I savor a luxury cruise, but I jump for joy over a trip on THE WORLD, the largest residential ship in the world. It’s almost 650 feet long, has 11 decks, and only 165 suites. The 250 staff members treat all residents and guests like royalty. The ship circumnavigates the globe annually and features numerous guest lectures, excursions, expeditions, workshops, musical performances, and classes along the journey. Being members of the travel group, EXCLUSIVE RESORTS, Scott and I have been fortunate in being able to vacation aboard The World on several occasions. Our latest trip was to Scotland to travel the British Isles by boat.
We began our journey in Lerwick, Scotland, Britain’s northern-most town, and part of the Shetland Islands. As we drove the wind-blown meandering road from Sumburgh Airport to the ship in Holmsgarth Pier, I spied my first Shetland pony. Although the ponies appeared to roam wild, I found out that they are owned and cared for by local “crofters” (tenant farmers) who live and work in isolated farmhouses spread throughout the treeless hills. Along with my brother and his wife, we boarded the ship and headed south with plans to hit the Shetlands, Orkneys, Inner and Outer Hebrides, and lastly, Ireland. The captain had 700 islands to choose from in our 2000 miles of rugged coastline, and he would select our destinations according to weather and swell size. As the Atlantic Ocean began pounding we were on our way and a true adventure was ahead of us.
Of the 100 islands making up the Shetland area, only 16 are inhabited. Our first stop was Fair Isle with 50 residents. I believe ALL of them came out to greet us in their rec center. They brought out their famous hand-knit Fair Isle wool hats and sweaters for us to purchase, along with some art and sweet treats. I loved the designs and Joselyn and I were delighted to purchase matching Viking wool hats. Although a bit scratchy, they more than made up for it in warmth and unique style. Plus, despite his last name, I am married to a Viking!
We completed our day by hiking the sea cliffs on Fair Isle and chatting with some steers and sheep that were bundled with fur ideal for the Scotish climate. I, of course, was also bundled in about 7 layers.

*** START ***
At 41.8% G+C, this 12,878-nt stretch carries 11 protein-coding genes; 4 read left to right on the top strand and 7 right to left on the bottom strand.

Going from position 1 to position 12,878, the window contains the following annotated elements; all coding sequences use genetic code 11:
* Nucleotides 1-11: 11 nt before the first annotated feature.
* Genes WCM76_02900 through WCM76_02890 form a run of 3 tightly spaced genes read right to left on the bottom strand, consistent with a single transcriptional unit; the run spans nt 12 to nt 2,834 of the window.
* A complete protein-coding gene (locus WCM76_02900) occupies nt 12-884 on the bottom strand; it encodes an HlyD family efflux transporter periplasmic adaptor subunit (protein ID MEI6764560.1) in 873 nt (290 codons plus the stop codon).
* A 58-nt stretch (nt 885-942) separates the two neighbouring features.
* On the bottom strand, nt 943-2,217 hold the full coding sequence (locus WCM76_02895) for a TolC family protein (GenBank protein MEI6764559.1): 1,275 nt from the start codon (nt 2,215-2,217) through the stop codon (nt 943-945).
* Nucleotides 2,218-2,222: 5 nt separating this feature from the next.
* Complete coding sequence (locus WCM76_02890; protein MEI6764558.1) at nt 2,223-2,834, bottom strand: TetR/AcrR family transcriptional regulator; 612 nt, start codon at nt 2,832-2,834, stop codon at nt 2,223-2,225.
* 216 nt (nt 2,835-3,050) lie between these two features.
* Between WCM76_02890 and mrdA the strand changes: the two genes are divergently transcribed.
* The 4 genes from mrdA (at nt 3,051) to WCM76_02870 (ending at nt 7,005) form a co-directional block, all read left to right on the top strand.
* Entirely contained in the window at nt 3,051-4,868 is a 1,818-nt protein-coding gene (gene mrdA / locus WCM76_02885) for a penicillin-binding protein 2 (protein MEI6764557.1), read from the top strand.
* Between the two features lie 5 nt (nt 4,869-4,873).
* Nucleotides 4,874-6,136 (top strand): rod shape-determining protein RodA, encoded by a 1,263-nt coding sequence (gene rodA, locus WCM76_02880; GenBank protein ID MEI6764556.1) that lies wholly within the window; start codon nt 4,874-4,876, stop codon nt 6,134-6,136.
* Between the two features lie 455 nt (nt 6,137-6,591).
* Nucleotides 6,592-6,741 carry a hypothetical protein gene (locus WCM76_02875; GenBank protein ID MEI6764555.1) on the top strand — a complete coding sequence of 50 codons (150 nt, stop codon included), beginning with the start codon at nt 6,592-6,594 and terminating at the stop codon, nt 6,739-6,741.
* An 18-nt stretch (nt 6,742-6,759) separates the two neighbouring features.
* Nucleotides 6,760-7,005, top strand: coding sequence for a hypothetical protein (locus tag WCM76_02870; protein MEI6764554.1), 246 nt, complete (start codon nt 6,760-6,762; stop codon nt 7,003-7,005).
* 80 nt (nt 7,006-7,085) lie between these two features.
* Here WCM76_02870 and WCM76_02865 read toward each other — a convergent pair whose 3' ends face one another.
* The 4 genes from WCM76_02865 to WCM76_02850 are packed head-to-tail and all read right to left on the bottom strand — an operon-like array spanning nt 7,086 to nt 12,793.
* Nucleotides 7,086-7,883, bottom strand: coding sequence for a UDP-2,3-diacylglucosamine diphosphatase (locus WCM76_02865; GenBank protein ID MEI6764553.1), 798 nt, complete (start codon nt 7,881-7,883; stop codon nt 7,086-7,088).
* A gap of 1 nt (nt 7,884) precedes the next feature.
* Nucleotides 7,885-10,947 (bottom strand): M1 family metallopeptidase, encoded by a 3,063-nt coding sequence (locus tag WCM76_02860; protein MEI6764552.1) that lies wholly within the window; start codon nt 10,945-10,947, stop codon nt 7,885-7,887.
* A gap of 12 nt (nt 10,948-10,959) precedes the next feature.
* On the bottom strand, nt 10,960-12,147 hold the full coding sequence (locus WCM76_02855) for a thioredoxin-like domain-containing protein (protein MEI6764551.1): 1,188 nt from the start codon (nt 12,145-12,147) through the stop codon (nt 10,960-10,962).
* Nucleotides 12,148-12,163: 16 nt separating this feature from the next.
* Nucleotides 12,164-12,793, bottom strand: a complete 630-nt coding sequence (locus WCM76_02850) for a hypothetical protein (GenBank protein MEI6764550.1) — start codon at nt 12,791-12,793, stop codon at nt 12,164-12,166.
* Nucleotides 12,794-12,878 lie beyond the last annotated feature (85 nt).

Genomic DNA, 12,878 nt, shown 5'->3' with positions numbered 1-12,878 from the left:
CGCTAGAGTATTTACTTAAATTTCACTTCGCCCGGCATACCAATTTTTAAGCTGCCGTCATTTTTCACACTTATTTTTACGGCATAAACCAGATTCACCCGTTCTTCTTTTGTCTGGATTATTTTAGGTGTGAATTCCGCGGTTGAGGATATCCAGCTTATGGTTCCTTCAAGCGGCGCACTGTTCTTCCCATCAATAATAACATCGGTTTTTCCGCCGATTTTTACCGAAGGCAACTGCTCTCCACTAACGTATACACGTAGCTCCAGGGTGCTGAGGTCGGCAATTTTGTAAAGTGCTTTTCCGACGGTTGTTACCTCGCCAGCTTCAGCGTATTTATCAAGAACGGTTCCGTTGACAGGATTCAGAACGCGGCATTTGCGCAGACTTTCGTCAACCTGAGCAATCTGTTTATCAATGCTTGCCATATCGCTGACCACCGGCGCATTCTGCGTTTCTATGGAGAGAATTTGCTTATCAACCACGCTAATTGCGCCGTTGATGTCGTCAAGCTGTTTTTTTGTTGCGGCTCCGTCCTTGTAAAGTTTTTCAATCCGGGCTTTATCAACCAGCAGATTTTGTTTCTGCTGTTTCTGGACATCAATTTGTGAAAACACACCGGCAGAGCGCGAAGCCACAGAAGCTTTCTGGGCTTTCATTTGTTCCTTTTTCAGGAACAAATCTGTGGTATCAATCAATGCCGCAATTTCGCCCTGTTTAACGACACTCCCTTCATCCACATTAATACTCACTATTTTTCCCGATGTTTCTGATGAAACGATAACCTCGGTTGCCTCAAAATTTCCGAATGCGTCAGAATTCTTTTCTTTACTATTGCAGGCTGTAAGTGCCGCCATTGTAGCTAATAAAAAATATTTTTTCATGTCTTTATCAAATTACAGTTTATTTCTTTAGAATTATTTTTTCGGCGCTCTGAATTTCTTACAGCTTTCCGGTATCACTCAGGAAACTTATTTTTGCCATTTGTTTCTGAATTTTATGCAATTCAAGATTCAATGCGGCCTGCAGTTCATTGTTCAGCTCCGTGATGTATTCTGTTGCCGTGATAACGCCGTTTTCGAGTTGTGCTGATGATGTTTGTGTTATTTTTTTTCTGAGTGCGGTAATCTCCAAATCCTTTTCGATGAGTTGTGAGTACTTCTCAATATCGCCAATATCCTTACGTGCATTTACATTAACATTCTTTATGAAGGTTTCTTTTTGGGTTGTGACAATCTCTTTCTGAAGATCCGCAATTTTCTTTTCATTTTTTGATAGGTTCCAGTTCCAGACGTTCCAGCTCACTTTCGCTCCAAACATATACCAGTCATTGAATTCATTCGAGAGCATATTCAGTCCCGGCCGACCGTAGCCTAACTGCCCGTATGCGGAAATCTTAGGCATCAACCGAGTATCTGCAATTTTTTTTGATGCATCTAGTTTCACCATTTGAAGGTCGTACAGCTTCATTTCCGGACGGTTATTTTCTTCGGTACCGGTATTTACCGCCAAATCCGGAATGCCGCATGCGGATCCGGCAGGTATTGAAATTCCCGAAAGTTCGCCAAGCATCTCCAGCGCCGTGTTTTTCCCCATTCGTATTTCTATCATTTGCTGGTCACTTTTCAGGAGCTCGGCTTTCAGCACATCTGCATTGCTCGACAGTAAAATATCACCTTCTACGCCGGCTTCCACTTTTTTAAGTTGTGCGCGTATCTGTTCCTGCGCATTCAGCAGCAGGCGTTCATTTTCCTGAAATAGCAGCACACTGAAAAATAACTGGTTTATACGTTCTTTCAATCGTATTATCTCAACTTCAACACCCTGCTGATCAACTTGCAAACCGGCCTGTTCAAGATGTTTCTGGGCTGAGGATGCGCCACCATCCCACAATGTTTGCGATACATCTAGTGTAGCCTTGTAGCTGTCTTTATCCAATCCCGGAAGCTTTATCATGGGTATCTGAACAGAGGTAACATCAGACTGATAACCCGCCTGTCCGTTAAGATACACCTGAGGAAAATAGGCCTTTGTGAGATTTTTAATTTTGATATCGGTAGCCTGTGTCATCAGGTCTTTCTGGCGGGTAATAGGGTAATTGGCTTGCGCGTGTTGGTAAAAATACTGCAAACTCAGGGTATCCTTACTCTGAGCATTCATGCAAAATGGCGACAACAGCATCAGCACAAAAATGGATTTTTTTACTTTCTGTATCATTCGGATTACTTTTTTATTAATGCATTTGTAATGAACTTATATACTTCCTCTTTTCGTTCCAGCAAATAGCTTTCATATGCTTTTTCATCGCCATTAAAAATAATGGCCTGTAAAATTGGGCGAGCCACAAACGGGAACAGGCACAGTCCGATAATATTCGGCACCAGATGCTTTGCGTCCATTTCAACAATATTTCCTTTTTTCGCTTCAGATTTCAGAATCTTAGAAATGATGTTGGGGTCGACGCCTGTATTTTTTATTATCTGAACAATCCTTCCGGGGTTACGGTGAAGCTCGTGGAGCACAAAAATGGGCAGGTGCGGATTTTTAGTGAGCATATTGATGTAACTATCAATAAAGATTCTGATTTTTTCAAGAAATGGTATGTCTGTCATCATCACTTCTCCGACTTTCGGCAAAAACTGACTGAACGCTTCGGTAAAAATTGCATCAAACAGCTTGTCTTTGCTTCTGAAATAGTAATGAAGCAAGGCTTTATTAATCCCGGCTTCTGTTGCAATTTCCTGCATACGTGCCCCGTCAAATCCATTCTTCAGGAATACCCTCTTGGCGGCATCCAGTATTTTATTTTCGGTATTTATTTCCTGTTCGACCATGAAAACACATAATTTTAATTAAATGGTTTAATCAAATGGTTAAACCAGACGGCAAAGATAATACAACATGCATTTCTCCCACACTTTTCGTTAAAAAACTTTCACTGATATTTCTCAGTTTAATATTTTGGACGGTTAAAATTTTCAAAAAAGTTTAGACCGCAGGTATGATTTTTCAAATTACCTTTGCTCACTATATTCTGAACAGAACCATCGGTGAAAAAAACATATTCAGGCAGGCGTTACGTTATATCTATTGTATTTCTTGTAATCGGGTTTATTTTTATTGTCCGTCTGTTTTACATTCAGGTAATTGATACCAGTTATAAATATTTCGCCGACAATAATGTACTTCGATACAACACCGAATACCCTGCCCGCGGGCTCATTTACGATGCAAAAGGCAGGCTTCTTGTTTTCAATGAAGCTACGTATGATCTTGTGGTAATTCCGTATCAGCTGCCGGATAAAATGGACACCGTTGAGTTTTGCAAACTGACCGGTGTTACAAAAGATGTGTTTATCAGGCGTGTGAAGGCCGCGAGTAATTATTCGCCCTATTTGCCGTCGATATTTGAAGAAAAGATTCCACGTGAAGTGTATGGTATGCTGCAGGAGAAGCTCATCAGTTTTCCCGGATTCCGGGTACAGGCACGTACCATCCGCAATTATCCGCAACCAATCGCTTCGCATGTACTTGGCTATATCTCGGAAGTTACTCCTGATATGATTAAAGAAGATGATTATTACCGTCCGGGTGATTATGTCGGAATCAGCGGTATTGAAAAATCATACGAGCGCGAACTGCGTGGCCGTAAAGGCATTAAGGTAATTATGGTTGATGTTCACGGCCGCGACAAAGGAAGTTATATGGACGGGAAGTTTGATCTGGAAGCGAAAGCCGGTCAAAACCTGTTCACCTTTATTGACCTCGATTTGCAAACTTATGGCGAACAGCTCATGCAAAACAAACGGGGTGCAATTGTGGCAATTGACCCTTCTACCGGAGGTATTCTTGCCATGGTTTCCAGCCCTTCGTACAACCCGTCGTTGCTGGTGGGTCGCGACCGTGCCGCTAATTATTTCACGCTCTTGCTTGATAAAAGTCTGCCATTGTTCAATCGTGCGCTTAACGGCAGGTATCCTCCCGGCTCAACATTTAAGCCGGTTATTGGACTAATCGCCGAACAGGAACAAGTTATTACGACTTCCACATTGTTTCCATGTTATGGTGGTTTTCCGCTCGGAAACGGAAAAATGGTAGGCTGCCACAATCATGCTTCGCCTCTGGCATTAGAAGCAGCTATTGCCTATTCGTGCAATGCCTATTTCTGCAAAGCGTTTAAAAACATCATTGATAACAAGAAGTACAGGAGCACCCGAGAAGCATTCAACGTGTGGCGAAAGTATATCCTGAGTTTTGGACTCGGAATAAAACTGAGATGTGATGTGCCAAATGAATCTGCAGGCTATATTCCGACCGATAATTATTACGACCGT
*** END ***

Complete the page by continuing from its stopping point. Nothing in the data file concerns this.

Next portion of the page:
After braving some high swells, our next stop was Kirkwall, the capital of the Orkney Islands. As our ship approached the island, the magnificent spire of the 12th century St. Magnus Cathedral came into view. We accompanied the EYOS expedition professional photographers on a photo-taking trek that day. When the Scotish rain started pouring down, however, we bailed and decided to spend the afternoon onboard. Our “team of 4” took these shots that day:
Several of the next cruise days were spent taking zodiac boats through stormy seas to and from small islands and exploring the landscape in drizzle and downpour. I quickly learned that being cold or wet, and hiking are not on my list of thoroughly delightful activities. The botanical gardens at Inverewe had some interesting foliage, however, and I was holding my own in the rain until we all got lost and almost missed the last zodiac out.
While onboard, we dined in exquisite style with top-notch gourmet food. My companions also got to sample Scotish delicacies like reindeer heart and moose salami…. I passed on those. We acquired vast knowledge while fully participating in Scotch whiskey lectures and tastings. We stumbled our way through distillery tours and began to finetune which flavors were our preferences; peat, caramel, honey, green apple, bitter oak, vanilla. In taste tests, it surprised me to learn that I apparently have the best “nose” of the four of us. I guess 5 sinus surgeries later, the darn thing finally works!
Our trip coincided with Passover, so we joined friends onboard in celebrating our heritage.
My favorite isle was Tobermory, because it was colorful, occupied with shops and people, and because we didn’t have to take a wet zodiac to get to the dock. We decided to have dinner at a pub in town but first, we stopped for a pint of Guinness in the bar. We were all pleasantly surprised when they started passing around the free pizza. My kind of place.
One day the three “adventurers” decided to go out kayaking. I decided to stay cozy onboard and read in the spa and to treat myself to a mani-pedi. The kayakers needed to wear “dry suits” which resembled those darling outfits worn by luge competitors in the Olympics. Joselyn’s neck was so severely torqued as they stuffed it into the hood, that it remained tweaked for days. Nevertheless, they still out paddled all of the competition.
Scott was particularly looking forward to our visit to Lagavulin distillery, and it didn’t disappoint. Later when stopping into the 12th-century Benedictine Abbey on Iona (where many Scottish kings are buried), the God of light paid him a visit, as evidenced in his photo.
The music on our trip was delightful….I just love those bagpipes. On several occasions, we got to watch local musicians strut their stuff. Here’s a sample.
The British Isles are rugged landscapes with steep cliffs, strong winds, intermittent precipitation, and fierce surf. Solitude is guaranteed. The islands have been occupied by the Celts, Romans, Vikings, Normans, English, Scots, Welsh, and Irish. Hardy folk set up shop here and call it home. By the time our ship reached Dublin, I felt as if I had stumbled upon Manhattan during rush hour. I left my sea legs onboard and I headed out for a night of merriment before returning to the California city life I know and love.